US Sailing provides the following language for use by race event organizers and their sailing instructions:
Suggested Language for Notice of Race and Sailing Instructions
Organizing authorities may find the following language helpful when writing the Notice of Race or Sailing Instructions. (But be advised, this is suggested language. OAs are advised to check with their own legal counsel if they have questions about this matter.)
“Competitors shall wear a personal flotation device (PFD) approved by the US Coast Guard (or for international competitors, the equivalent authority of their home country)…”
Basically this means that you need to have on board a USCG approved life jacket. On some sport boats this equates to the crew sometimes wearing buoyancy aids while racing, and also storing USCG approved life jackets below for everyone on board. On dinghies, having both a buoyancy aid and a USCG approved life jacket is not usually practical, so by the letter of the law (and maybe your event’s Sailing Instructions) you would be required to wear at minimum a Type III USCG approved life jacket.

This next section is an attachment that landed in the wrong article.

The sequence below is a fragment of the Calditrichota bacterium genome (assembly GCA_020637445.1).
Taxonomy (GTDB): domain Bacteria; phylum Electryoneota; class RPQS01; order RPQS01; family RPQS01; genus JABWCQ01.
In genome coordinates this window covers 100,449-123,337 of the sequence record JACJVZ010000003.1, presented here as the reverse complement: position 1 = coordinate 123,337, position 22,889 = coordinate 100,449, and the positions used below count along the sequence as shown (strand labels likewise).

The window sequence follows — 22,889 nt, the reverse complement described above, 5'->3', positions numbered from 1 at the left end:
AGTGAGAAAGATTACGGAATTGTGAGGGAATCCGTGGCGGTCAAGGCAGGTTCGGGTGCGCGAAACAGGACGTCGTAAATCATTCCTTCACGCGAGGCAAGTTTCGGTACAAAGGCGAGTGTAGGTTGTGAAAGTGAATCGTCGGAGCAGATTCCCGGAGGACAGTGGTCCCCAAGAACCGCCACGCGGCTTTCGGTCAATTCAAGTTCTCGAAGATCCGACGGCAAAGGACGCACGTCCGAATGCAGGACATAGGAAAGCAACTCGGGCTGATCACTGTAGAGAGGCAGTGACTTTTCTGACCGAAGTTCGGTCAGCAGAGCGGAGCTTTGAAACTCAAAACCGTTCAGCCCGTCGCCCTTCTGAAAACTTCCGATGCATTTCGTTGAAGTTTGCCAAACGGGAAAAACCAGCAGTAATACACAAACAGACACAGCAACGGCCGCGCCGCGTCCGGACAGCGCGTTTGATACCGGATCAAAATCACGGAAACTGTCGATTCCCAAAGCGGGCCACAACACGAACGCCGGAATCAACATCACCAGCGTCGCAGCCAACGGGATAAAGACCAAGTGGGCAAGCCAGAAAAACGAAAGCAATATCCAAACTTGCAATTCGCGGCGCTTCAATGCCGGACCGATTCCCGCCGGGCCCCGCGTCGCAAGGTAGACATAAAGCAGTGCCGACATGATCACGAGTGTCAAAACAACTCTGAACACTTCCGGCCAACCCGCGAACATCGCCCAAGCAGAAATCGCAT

There have been growing numbers of sailors who solely wear and carry a buoyancy aid. While this will not suffice if pulled over for inspection by the USCG, it has become more common. If you are sailing in a regatta, check the event’s sailing instructions to prevent a visit to the protest room.
The exception is foreign sailors racing in US waters. They may wear buoyancy aids if the aid is legal in their home country. Unfortunately this puts US sailors at little bit of a disadvantage regarding personal gear.
College and High School Sailing
Simply stated, if you are participating in college or high school sailing you are required to wear a USCG approved life jacket. The two governing bodies make this clear in their procedural rules below.
From the: PROCEDURAL RULES FOR INTER-COLLEGIATE SAILING COMPETITION 2013 – 2016
13, C: Personal Flotation Devices (PFD) – Inherently buoyant personal flotation devices (USCG Certified Non-Inflatable Type III or Type V) shall be worn by all student-athletes while on the water. PFDs shall be worn outside all clothing and foul weather gear, except that a thin shirt or team uniform (See PR 13(e)) may be worn over the PFD. PFDs are not required when ashore or on objects attached to shore. PR 13(c) shall be enforced at all times, in all ICSA regattas. (PR 13(c) changes RRS 40 and the Part 4 preamble.)
From the: OFFICIAL PROCEDURAL RULES For Interscholastic Sailing Competition 2013 – 2016
2.2 PERSONAL FLOTATION DEVICES Inherently buoyant personal flotation devices meeting U.S. Coast Guard regulations for Personal Flotation Devices (PFDs) Type III or V, shall be worn, properly secured, by all competitors while on the water, except briefly while changing or adjusting clothing. PFDs shall be worn outside of all clothing and foul weather gear, except for a thin Tshirt or team pinnie, which may be worn over a life jacket to prevent snagging of lines or equipment. Inflatable type PFDs are not permitted. (Changes the preamble to RRS Part 4 and RRS 40)